Nerdlocker Movie Review: Red Sparrow


“Female spies typically represented one of two extremes: the seductress who employed her wiles to manipulate men, and the cross-dresser who blended in by impersonating them.” – Karen Abbott

The Cold War may have ended but the battle still rages on within dark hallways and down desolate alleys and behind closed doors. In many ways this type of warfare is more terrifying than outright gun battles as it requires not only skills in self defense and weaponry but in the art of secrecy and discretion. It requires a kind of discipline that will ultimately determine a person’s lifespan in such a ruthless profession as espionage. Failure is rampant and the most likely outcome and yet if a spy does fail they are seen as treasonous and killed as a traitor. This way of life is vile and requires a person to lose every sense of who they are and what they care about beyond the mission itself. In the case of the Sparrows, they are no longer human but rather they are sexual weaponry in defense of the State, aka Russia.

Red Sparrow takes places in Russia and it feels very much like everyone there has decided they like the 80’s far too much to leave them, so they didn’t. They never got the memo that it’s 2018. The technology might be up to date but the tactics are old and for them well worn. Jennifer Lawrence stars as a potential Sparrow navigating the treacherous training of becoming a walking talking weapon. She conveys powerfully the fall of a once famous ballerina into a Sparrow who has lost everything she knows about herself. Her dignity and personal privacy are no longer allowed. She is to give herself to the mission, whatever mission is at hand and must complete it making any and all sacrifices necessary. Lawrence maintains a sense of strength but it’s at the cost of her very identity as she only does what she must to survive.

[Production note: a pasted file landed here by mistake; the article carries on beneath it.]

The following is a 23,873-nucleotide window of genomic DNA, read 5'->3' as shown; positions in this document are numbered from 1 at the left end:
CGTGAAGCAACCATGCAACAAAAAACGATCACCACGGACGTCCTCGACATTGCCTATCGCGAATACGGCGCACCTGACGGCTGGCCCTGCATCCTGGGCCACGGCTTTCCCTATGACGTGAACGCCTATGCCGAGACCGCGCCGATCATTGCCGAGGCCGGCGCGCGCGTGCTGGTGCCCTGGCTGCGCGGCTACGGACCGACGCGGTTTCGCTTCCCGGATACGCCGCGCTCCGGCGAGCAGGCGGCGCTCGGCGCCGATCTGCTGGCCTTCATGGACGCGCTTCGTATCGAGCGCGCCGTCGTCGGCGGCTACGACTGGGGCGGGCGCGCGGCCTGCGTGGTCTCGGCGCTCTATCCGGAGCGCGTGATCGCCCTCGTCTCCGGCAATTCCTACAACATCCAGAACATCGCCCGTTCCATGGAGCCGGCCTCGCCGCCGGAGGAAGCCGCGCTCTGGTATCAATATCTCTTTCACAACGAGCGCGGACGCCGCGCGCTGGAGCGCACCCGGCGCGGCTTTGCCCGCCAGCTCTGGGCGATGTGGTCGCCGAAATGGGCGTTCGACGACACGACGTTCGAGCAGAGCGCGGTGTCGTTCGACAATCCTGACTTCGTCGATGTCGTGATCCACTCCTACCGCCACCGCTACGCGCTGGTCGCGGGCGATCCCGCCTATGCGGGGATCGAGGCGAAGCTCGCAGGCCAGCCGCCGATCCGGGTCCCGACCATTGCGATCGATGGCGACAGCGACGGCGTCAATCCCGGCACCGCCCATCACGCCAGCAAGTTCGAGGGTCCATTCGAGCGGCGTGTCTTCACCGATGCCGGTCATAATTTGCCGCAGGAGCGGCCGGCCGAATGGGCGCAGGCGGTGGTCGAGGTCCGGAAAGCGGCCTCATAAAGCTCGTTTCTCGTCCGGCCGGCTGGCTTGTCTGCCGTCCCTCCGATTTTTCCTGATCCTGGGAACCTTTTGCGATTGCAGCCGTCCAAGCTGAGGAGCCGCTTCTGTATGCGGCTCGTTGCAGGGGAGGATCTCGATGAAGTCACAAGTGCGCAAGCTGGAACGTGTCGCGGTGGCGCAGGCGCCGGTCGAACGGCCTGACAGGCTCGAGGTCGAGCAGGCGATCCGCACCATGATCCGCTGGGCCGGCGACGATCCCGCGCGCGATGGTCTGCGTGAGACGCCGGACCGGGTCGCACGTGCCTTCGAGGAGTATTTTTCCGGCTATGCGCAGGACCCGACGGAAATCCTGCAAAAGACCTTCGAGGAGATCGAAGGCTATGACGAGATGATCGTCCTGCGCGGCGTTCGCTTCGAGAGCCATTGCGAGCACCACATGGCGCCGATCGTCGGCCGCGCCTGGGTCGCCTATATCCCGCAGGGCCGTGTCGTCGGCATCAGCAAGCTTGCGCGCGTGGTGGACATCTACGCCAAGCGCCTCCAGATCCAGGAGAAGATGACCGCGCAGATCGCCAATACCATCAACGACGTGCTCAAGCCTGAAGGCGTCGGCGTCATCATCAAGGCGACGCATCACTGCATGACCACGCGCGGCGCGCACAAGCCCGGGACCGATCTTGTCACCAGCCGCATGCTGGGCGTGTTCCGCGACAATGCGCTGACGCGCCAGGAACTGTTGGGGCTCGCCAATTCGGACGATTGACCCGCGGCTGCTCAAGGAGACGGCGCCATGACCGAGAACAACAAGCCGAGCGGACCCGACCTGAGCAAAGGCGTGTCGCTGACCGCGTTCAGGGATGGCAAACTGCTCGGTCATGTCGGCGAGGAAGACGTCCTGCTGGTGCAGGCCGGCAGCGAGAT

A Sparrow as we learn is an agent of sorts that is tasked with using seduction to obtain their mission goals. This means sexual persuasion and manipulation when and wherever. Lawrence’s character wrestles with staying alive and keeping any bit of herself still intact. Even as they force her to strip all sense of self away she grasps hold at risk of losing her life. She finds it very difficult to find the desire to live but to live at the cost of her life not being her own. Can she maintain her sense of humanity despite living in such a detrimental state of constant life and death?

As she begins to adapt she is tasked with a mission that requires her to manipulate a CIA agent played by Joel Edgerton. As she gets to know him her loyalties to her country begin to sway and change by the day. She knows his goals and wants more than anything to survive her captivity as a Sparrow and bring her sickly mother along in whatever manner is required. She believes he may be the ticket to freedom but the finish line is blocked by angry, trained, frigid Russian spies who suspect pretty much everyone of betrayal. However she still fears an agreement with the Americans because it appears nothing is different for them so where is the incentive to turn?